Get Involved

New Frontiers for the Civil Rights Movement: Reflections on the 2016 SNaHP Summit

SNaHP Summit 2016

“We will not stop. There is only one outcome.”

-Diane Nash, coordinator of the Freedom Rides and student leader of the Nashville sit-in movement

As a third year medical student, my thoughts are never far from the patients I leave in the hospital at the end of each day. The bloodwork I need to check on, the records I need to request, how someone is doing on a new medicine. Even now, as I write this, I am remembering one shift a few weeks ago. The resident flipped open a chart and narrated her thought process: “The first thing you do is check insurance. It says ‘self-pay’ so there’s not much we can do.”

I wish this was the first time I had heard that statement. It wasn’t.

With these words still ringing in my ears, on Saturday, March 5th,  I descended upon Nashville, Tennessee, with 170 students from 47 schools in 23 states. Those who were among us were future doctors, public health professionals, medical researchers, and even a nurse-midwife. We gathered in Music City for the 5th annual Students for a National Health Program (SNaHP) Summit, held on the medical campus of Vanderbilt University.

SNaHP membership has grown exponentially since the inaugural student summit five years ago, when a handful of students filled a single conference room. Today, the organization has 51 chapters at universities across the country. My colleagues take time away from grueling coursework and ungodly call schedules to meet every spring and work on enacting a single payer, universal health insurance program, one of the pressing civil rights issues of our time.

In fact, the organizers constructed this year’s summit around that very theme: “New Frontiers for the Civil Rights Movement.” The keynote address, given by Dr. Stephen Raffanti, drew connections from HIV/AIDS activism in the 1980s and 1990s to our work fighting for single payer today. Students led sessions on civil disobedience, engaging politicians on the campaign trail, and holding lobby visits with our elected representatives. We learned how to share stories and how to build our movement and train each other.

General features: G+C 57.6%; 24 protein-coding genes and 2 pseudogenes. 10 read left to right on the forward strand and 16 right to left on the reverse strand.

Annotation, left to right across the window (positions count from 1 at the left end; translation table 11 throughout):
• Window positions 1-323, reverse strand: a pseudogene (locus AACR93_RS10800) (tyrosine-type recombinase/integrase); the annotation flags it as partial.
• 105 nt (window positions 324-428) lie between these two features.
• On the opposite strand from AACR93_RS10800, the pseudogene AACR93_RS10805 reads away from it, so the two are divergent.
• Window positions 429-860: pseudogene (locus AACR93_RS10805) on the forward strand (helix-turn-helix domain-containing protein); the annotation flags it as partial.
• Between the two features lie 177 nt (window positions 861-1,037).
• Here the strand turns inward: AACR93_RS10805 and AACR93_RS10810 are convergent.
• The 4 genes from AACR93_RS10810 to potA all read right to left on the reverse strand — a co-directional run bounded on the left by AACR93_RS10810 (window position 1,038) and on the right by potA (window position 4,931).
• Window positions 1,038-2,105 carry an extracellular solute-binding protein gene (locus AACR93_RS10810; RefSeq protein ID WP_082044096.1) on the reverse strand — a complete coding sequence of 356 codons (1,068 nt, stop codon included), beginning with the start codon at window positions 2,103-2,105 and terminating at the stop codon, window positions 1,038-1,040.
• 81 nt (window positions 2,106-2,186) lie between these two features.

We learned how to share stories of collective struggle and how to work with one another to build a movement that connects single payer to broader social justice efforts. SNaHP members were among the thousands of medical students who took to the streets in 2015 as part of the White Coat Die-In, protesting police brutality and claiming racism as a public health issue. SNaHP members were counted among the hundreds who rallied and held vigils last October during the #Ten One: Medicare for All Day of Action for the tens of thousands of people who will die each year because they lack health insurance.

This year, the stakes are higher than ever before for our work. One of the Democratic candidates for the presidency supports a single payer, national health insurance program for economic and moral reasons. The other defames it as a pie in the sky impossibility while accepting money from corporations that grow rich off our fragmented for-profit healthcare system. The Republican candidates agree that repealing Obamacare is a priority, because pre-existing conditions should disqualify you from coverage and the thousands of newly-insured individuals who are receiving health care for the first time should go back to ignoring their back pains and strange lumps.